Godetia aka Clarkia

Godetia or Clarkia © Karen Andrews

The garden has taken a bit of a battering this year. The weather has alternated between drought, high winds and monsoon-like conditions. Godetia grown from seed has been this year’s surprise. It has flowered profusely despite exposure in a dry, open site with poor soil. The petals may make the flower look delicate, but it has proved itself far stronger than its appearance in a testing garden year.

What’s behind the Names?

The name on the seed packet states Godetia. However, this member of the Onagraceae or Willowherb/Evening Primrose family has now been lumped into the genus Clarkia. It is another example of those plants renamed by taxonomists for which the horticultural trade resolutely clings to the old name. Godetia commemorates the Swiss botanist Charles-Henri Godet (1797-1879). He published a Flora of the Jura in 1853. Clarkia meanwhile, is named after William Clark (1770-1838) of American Lewis and Clark expedition fame. Perhaps this is more fitting as the plant’s native area is the West Coast of America rather than Switzerland? Local connections rarely seem to have a great hold in botanical names. Botanists traditionally named plants after friends and associates in colonial times. As a result, plants from the far-flung corners of the globe commonly bear the names of European botanists and naturalists.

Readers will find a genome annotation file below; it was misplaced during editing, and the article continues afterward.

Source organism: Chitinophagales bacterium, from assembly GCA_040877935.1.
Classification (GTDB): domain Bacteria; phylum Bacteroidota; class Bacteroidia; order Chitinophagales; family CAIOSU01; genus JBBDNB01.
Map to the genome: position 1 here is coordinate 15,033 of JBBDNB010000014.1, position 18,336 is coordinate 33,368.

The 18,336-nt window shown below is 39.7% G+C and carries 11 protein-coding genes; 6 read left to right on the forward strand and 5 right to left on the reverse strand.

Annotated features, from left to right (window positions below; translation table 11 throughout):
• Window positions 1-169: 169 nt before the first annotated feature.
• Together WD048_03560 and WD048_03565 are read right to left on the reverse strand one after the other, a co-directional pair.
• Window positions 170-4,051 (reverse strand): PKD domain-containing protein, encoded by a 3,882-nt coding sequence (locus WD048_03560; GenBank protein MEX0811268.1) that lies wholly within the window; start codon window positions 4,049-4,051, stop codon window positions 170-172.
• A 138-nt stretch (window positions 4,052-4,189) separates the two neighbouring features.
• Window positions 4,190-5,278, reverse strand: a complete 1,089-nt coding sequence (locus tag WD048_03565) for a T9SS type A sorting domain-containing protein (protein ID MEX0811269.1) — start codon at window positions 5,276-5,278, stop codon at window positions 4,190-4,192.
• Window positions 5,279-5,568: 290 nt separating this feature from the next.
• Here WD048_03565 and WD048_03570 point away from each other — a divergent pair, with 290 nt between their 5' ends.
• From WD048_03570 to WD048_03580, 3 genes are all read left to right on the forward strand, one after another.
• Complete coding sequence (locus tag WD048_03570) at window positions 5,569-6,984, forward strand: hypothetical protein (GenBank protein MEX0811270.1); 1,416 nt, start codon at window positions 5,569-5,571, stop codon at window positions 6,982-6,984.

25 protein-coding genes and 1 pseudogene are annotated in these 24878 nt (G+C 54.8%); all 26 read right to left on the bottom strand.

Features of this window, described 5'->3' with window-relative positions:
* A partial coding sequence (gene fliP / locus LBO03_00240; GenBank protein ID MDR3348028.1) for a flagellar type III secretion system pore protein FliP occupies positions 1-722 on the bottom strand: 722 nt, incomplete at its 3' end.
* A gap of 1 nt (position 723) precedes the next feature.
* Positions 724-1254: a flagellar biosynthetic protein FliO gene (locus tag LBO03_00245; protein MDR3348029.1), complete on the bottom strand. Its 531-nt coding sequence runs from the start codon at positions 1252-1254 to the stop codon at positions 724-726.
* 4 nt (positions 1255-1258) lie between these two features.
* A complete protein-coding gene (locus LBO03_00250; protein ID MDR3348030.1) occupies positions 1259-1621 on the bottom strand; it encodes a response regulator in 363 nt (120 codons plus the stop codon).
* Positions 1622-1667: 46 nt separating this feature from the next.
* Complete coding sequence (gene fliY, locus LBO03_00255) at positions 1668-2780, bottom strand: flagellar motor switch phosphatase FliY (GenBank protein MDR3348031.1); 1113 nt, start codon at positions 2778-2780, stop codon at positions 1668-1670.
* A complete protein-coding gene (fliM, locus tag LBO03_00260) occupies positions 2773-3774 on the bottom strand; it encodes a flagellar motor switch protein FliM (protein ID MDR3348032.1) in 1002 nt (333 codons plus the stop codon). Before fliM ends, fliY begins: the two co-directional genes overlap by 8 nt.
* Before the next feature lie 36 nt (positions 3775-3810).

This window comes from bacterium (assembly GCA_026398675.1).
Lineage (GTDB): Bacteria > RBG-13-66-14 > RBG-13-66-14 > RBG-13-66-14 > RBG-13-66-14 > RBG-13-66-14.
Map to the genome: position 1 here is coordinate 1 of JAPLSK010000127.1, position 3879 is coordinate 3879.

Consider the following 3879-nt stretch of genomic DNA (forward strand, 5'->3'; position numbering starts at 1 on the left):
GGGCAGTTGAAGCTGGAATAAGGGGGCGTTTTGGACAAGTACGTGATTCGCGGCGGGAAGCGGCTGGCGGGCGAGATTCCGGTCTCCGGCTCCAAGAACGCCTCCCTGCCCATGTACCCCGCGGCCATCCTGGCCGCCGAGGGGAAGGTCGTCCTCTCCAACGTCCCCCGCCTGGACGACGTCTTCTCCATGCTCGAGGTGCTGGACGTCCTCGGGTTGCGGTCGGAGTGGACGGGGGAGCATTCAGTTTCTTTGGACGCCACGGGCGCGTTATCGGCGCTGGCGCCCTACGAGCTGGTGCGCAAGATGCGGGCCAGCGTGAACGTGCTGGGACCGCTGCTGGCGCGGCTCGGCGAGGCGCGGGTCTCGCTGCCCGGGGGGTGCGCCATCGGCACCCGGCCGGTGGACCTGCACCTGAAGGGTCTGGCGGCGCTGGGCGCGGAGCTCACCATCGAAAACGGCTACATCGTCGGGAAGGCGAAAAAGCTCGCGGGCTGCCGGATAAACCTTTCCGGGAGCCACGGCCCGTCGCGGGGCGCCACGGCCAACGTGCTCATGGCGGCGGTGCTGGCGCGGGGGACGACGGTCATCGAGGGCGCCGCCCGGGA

Satin Flower

The most familiar species is Clarkia amoena. The epithet amoena means pleasant or delightful. It is also commonly known as the Satin or Farewell-to-Spring Flower in the USA. It has certainly brought colourful delight to our front garden and passers-by this summer.

Gallery of Images

References and Further Reading


Karen does not seek or receive any commercial interest or advantage from this blog. She is not promoting any business venture. She simply loves to share fascinating facts about plants. These pages illustrate her love of plants, botany, biodiversity, gardens and creative expression. There is always so much to learn about plant diversity. This blog is designed as a showcase for photography, commentary on plants and wildlife, gardens and other places visited, horticulture and related topics. Viewpoints are her own, not those of her employer.

All above photos © Karen Andrews

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